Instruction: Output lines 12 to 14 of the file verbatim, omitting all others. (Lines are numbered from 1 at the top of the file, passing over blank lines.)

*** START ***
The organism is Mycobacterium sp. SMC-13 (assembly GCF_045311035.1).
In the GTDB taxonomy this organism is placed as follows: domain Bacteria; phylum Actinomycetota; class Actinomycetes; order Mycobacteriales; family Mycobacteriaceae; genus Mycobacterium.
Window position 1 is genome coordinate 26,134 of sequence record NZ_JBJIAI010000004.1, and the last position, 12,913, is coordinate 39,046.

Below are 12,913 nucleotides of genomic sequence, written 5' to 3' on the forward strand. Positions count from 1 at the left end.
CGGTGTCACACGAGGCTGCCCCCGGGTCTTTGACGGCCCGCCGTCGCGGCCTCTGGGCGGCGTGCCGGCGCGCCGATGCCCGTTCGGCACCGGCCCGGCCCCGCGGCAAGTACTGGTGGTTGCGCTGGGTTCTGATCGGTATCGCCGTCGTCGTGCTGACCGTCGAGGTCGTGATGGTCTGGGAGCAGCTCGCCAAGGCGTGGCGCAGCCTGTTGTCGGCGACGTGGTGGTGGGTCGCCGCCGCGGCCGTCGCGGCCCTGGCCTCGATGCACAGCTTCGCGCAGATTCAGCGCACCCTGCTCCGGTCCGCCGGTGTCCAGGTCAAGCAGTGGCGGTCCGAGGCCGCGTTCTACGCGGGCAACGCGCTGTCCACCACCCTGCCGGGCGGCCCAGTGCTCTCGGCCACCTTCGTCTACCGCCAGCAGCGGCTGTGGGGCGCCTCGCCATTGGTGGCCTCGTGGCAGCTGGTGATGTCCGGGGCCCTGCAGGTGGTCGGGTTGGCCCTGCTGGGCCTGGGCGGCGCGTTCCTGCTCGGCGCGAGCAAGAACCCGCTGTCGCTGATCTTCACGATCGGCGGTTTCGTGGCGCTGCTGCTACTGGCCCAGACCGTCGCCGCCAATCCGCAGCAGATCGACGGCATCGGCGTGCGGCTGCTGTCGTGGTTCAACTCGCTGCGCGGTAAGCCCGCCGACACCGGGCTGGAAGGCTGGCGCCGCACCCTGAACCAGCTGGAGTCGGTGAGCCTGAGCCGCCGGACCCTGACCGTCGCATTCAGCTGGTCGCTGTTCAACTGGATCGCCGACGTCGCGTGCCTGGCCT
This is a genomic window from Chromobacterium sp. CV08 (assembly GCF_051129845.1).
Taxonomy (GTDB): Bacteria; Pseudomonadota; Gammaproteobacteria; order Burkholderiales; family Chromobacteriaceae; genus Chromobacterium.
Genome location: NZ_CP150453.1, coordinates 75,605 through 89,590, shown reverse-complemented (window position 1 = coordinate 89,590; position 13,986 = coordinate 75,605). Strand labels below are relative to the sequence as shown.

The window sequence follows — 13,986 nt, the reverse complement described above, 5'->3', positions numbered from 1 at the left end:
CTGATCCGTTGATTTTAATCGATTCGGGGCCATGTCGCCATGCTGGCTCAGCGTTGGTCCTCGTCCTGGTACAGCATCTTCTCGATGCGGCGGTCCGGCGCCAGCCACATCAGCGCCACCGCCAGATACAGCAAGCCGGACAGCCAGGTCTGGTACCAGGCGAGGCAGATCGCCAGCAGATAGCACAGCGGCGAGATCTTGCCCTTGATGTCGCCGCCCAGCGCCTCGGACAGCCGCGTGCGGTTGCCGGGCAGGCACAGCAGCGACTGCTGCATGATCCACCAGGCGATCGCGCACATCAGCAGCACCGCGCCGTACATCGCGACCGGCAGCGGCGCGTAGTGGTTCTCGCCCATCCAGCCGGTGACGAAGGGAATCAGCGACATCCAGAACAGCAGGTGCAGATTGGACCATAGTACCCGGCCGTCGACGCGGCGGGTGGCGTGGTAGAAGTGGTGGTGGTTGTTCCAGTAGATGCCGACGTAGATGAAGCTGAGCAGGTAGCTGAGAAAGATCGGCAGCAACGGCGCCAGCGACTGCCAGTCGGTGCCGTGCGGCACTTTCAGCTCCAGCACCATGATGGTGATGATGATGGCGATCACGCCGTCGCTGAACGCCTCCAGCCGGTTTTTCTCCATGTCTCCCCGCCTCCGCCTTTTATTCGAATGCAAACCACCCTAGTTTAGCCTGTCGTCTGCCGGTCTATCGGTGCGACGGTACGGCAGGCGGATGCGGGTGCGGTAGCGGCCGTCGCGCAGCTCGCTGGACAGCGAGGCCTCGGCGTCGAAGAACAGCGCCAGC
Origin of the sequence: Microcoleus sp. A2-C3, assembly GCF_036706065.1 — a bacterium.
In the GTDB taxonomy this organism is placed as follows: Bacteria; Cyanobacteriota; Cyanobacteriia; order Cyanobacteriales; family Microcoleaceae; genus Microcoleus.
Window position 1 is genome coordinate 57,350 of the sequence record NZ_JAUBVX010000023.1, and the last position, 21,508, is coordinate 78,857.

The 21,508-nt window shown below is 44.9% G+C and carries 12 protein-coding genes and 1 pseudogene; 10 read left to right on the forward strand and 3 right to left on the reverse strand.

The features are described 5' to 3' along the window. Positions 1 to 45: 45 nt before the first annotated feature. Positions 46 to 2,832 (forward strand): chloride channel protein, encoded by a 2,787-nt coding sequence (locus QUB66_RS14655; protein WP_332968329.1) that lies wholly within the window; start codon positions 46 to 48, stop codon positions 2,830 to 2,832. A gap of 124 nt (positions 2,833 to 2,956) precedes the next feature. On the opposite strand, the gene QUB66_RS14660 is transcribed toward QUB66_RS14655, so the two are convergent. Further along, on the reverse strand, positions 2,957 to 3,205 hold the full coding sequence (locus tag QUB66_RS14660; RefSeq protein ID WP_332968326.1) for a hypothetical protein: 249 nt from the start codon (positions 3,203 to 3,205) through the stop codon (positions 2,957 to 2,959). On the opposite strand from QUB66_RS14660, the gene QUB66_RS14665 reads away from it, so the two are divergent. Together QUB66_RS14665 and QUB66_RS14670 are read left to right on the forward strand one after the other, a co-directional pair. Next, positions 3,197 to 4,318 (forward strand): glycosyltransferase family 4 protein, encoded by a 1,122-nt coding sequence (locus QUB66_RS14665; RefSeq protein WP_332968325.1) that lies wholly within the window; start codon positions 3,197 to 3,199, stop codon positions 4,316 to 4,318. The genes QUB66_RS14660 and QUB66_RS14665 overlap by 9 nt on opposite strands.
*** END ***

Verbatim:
In the GTDB taxonomy this organism is placed as follows: Bacteria; Cyanobacteriota; Cyanobacteriia; order Cyanobacteriales; family Microcoleaceae; genus Microcoleus.
Window position 1 is genome coordinate 57,350 of the sequence record NZ_JAUBVX010000023.1, and the last position, 21,508, is coordinate 78,857.

The 21,508-nt window shown below is 44.9% G+C and carries 12 protein-coding genes and 1 pseudogene; 10 read left to right on the forward strand and 3 right to left on the reverse strand.